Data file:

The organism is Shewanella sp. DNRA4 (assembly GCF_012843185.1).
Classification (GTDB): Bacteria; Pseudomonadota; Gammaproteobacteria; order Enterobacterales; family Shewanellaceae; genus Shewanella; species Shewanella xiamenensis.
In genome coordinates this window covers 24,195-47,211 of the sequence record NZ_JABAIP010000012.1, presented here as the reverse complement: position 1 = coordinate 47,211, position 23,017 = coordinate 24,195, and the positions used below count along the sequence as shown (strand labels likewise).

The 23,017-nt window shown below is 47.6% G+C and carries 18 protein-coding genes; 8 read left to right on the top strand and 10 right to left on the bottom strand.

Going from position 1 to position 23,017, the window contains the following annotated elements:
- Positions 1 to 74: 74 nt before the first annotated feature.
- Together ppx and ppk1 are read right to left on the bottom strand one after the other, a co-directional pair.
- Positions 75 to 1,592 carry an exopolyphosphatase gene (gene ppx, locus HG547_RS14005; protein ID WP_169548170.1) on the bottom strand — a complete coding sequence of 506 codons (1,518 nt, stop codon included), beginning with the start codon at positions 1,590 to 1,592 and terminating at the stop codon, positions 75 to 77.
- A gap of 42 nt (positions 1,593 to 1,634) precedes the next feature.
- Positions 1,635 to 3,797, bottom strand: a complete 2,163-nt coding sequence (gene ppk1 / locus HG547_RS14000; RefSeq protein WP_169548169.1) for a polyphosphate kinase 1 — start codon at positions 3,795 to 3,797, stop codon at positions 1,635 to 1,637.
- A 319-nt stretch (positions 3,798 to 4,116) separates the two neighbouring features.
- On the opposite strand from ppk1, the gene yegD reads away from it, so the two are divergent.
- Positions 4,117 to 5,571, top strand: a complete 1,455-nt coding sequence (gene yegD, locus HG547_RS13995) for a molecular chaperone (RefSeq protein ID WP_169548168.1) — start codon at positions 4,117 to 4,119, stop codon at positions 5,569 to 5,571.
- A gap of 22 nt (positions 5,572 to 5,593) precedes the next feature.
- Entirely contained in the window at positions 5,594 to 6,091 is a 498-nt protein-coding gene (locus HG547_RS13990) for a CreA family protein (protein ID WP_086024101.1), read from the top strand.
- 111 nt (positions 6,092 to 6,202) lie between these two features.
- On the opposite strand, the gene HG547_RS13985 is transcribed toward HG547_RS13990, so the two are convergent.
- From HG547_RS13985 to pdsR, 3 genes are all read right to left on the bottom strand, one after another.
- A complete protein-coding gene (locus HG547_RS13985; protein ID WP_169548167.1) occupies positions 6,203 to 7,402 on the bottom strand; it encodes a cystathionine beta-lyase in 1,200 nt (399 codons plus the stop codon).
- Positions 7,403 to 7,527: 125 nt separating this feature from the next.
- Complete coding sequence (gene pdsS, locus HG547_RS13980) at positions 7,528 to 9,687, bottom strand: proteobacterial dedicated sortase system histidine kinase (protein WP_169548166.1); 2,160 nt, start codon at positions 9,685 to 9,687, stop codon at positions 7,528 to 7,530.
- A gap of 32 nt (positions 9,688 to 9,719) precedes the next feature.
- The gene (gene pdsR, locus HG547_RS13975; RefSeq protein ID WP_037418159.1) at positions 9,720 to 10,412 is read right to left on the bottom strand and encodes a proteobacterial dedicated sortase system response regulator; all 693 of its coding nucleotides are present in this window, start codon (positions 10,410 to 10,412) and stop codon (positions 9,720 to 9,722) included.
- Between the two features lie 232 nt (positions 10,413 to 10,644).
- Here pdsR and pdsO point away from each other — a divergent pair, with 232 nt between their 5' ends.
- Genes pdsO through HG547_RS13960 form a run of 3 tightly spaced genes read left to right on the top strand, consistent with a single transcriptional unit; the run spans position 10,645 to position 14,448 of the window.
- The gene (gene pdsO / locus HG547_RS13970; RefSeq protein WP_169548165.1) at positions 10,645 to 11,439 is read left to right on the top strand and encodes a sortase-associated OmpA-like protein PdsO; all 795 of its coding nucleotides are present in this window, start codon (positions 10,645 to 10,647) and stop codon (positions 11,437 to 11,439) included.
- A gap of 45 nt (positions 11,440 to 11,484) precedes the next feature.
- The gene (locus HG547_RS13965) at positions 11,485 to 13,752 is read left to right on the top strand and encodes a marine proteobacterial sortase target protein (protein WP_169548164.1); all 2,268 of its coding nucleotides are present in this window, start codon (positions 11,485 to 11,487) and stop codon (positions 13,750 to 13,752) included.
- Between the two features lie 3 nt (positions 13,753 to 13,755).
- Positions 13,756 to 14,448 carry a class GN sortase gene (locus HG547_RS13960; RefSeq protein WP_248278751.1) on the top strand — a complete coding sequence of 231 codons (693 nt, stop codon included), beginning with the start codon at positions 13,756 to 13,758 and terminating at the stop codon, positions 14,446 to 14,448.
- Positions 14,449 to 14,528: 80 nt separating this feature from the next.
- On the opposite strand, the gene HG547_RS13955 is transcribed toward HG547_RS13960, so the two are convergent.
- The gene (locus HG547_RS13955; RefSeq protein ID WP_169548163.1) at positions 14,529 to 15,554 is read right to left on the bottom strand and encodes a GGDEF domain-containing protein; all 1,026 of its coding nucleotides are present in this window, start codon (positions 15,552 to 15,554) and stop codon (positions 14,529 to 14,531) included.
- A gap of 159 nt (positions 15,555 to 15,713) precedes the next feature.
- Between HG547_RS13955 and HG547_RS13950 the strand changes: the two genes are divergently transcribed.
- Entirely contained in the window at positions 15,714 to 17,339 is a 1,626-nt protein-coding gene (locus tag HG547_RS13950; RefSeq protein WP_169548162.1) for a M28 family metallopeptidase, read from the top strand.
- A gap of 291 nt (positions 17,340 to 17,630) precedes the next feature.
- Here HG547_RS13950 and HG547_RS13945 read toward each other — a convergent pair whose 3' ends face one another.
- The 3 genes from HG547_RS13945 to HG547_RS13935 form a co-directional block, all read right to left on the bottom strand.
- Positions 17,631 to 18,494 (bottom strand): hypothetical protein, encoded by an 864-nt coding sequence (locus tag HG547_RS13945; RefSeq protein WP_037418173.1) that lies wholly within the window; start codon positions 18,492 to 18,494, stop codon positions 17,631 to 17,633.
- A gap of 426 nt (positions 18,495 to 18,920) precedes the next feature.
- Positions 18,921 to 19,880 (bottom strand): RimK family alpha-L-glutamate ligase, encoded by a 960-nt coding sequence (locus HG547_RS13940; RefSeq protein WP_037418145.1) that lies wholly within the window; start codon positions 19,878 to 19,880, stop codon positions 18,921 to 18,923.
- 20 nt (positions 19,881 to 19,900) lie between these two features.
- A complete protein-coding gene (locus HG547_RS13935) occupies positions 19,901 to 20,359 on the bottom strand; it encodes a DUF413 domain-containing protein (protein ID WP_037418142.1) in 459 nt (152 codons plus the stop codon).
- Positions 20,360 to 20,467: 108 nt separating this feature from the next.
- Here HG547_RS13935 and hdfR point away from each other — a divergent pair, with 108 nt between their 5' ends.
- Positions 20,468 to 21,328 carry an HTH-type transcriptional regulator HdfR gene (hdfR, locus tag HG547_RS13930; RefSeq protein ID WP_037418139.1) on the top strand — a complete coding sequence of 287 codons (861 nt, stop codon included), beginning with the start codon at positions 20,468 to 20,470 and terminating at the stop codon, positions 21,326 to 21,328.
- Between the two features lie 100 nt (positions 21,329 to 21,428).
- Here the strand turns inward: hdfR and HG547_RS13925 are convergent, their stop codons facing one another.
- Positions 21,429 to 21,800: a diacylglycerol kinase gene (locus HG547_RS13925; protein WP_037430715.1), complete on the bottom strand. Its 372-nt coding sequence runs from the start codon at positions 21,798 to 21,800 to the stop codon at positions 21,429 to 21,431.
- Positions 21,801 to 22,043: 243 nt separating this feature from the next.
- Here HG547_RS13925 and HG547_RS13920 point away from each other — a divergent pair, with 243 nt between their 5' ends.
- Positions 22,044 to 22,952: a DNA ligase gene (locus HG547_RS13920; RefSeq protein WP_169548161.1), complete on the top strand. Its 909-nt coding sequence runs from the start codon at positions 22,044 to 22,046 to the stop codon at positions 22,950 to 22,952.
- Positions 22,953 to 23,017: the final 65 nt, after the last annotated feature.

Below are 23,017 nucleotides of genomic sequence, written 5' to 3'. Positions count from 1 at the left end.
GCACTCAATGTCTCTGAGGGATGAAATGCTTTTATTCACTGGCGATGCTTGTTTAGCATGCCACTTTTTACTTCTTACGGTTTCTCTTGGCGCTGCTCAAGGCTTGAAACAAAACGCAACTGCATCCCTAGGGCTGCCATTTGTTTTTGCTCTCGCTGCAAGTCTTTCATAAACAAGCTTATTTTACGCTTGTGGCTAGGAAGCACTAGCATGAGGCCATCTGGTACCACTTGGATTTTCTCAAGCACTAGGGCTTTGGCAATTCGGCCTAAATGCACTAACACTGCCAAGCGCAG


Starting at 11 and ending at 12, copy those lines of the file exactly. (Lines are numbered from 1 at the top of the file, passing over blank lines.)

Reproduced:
- A 319-nt stretch (positions 3,798 to 4,116) separates the two neighbouring features.
- On the opposite strand from ppk1, the gene yegD reads away from it, so the two are divergent.